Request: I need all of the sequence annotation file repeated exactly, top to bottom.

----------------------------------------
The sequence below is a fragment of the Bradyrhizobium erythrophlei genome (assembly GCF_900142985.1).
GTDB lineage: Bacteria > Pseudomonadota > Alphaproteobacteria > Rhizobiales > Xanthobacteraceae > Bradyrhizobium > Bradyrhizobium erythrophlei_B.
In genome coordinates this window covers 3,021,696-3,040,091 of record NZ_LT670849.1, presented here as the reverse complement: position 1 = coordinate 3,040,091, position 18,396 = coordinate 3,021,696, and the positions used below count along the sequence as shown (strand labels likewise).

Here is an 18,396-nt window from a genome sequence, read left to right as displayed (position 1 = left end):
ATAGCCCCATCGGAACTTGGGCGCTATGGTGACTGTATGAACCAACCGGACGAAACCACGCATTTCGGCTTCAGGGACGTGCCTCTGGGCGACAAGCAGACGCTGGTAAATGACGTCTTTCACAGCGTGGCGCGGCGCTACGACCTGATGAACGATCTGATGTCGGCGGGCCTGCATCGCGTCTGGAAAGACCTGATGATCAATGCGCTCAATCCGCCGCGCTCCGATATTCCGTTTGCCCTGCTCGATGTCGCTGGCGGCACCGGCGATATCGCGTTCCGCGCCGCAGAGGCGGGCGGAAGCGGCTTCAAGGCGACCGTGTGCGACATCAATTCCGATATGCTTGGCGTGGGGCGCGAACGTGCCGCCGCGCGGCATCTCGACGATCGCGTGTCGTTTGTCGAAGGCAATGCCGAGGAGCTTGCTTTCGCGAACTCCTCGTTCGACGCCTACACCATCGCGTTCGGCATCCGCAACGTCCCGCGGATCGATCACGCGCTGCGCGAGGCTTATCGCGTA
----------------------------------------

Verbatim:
The sequence below is a fragment of the Bradyrhizobium erythrophlei genome (assembly GCF_900142985.1).
GTDB lineage: Bacteria > Pseudomonadota > Alphaproteobacteria > Rhizobiales > Xanthobacteraceae > Bradyrhizobium > Bradyrhizobium erythrophlei_B.
In genome coordinates this window covers 3,021,696-3,040,091 of record NZ_LT670849.1, presented here as the reverse complement: position 1 = coordinate 3,040,091, position 18,396 = coordinate 3,021,696, and the positions used below count along the sequence as shown (strand labels likewise).

Here is an 18,396-nt window from a genome sequence, read left to right as displayed (position 1 = left end):
ATAGCCCCATCGGAACTTGGGCGCTATGGTGACTGTATGAACCAACCGGACGAAACCACGCATTTCGGCTTCAGGGACGTGCCTCTGGGCGACAAGCAGACGCTGGTAAATGACGTCTTTCACAGCGTGGCGCGGCGCTACGACCTGATGAACGATCTGATGTCGGCGGGCCTGCATCGCGTCTGGAAAGACCTGATGATCAATGCGCTCAATCCGCCGCGCTCCGATATTCCGTTTGCCCTGCTCGATGTCGCTGGCGGCACCGGCGATATCGCGTTCCGCGCCGCAGAGGCGGGCGGAAGCGGCTTCAAGGCGACCGTGTGCGACATCAATTCCGATATGCTTGGCGTGGGGCGCGAACGTGCCGCCGCGCGGCATCTCGACGATCGCGTGTCGTTTGTCGAAGGCAATGCCGAGGAGCTTGCTTTCGCGAACTCCTCGTTCGACGCCTACACCATCGCGTTCGGCATCCGCAACGTCCCGCGGATCGATCACGCGCTGCGCGAGGCTTATCGCGTA